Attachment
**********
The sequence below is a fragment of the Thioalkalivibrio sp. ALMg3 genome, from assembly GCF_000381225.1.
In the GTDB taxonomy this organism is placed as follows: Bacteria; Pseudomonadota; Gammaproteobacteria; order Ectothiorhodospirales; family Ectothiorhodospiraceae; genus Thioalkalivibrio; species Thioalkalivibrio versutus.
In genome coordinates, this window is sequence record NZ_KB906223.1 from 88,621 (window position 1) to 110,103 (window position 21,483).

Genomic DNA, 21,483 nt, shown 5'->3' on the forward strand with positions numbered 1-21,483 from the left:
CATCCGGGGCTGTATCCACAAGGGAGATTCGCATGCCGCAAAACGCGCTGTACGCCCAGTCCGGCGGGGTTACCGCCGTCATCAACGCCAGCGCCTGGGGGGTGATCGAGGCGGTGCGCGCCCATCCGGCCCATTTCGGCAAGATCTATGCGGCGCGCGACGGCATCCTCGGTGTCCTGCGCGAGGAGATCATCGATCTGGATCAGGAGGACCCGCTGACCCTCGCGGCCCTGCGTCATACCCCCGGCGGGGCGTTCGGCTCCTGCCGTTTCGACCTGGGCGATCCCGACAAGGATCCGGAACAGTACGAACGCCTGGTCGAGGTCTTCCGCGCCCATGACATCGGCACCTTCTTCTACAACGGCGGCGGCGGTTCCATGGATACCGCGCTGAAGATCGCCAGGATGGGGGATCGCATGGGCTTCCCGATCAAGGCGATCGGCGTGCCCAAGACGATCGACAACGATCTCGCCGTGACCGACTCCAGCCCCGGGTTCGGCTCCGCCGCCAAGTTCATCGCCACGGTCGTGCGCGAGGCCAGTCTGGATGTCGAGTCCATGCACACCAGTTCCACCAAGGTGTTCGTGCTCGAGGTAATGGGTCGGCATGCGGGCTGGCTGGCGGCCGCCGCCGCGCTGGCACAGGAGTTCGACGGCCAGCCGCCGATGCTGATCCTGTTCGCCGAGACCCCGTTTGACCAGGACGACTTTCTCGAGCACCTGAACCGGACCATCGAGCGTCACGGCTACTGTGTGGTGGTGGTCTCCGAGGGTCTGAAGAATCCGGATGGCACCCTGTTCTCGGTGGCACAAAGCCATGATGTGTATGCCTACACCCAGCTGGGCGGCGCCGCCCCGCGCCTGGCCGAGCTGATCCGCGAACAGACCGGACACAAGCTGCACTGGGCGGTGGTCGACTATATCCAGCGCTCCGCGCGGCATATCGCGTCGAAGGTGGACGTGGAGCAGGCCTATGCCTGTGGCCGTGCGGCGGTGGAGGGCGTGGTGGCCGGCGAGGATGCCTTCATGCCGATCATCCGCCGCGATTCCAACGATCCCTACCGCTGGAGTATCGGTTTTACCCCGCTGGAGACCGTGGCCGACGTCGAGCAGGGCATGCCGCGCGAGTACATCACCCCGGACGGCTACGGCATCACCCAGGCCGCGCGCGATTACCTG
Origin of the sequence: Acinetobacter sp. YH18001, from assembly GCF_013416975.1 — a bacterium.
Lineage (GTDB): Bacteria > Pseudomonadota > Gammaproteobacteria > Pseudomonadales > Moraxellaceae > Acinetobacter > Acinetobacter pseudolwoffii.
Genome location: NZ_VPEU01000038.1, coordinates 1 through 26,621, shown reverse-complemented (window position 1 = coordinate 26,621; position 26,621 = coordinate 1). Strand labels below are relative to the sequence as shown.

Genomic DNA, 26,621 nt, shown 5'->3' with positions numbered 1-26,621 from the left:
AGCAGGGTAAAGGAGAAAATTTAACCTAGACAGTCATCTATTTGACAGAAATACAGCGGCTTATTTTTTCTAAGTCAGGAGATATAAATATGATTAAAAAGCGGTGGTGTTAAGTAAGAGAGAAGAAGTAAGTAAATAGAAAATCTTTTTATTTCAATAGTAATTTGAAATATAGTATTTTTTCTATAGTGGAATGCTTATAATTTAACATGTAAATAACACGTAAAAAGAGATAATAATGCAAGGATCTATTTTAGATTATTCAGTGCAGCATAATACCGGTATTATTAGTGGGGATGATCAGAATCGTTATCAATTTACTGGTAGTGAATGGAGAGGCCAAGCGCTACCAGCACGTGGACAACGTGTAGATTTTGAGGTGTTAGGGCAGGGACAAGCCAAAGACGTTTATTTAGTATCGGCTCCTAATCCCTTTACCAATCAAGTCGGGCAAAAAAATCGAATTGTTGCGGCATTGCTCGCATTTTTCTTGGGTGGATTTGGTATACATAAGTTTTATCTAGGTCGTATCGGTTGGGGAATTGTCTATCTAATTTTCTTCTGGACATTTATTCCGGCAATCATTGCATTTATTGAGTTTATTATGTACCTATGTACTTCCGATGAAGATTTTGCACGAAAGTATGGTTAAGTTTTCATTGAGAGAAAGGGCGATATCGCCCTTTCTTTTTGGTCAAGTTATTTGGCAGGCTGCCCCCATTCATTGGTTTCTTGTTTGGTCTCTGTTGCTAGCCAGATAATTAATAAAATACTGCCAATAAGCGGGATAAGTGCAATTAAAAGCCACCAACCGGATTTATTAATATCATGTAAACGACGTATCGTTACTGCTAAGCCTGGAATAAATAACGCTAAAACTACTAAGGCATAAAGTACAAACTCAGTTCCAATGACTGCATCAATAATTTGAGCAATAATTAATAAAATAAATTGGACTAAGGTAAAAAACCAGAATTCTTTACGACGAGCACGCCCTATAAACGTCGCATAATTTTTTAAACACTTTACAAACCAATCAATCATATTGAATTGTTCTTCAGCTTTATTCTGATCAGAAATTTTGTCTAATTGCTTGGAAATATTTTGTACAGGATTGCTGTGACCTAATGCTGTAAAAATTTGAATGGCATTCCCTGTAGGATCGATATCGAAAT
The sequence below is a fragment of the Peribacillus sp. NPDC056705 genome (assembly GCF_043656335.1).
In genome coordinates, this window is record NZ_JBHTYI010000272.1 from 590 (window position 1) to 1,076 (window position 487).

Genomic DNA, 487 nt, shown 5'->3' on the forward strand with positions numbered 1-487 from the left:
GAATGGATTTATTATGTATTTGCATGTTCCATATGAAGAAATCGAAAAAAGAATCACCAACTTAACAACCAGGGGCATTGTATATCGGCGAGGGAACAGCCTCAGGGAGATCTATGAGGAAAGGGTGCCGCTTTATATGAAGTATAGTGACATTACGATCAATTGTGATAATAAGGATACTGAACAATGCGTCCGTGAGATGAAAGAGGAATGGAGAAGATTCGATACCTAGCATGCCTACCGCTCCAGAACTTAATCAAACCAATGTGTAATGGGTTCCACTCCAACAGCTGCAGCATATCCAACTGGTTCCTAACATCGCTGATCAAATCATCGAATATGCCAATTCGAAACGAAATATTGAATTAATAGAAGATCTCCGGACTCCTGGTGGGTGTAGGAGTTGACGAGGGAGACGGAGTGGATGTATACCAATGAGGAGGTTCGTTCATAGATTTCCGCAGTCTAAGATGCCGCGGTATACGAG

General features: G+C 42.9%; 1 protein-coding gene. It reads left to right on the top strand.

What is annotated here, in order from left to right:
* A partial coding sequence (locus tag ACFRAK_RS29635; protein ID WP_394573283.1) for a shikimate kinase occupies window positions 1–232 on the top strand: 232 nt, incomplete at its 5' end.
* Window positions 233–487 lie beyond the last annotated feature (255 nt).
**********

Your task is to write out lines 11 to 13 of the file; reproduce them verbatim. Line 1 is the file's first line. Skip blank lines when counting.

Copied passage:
The sequence below is a fragment of the Peribacillus sp. NPDC056705 genome (assembly GCF_043656335.1).
In genome coordinates, this window is record NZ_JBHTYI010000272.1 from 590 (window position 1) to 1,076 (window position 487).

Genomic DNA, 487 nt, shown 5'->3' on the forward strand with positions numbered 1-487 from the left: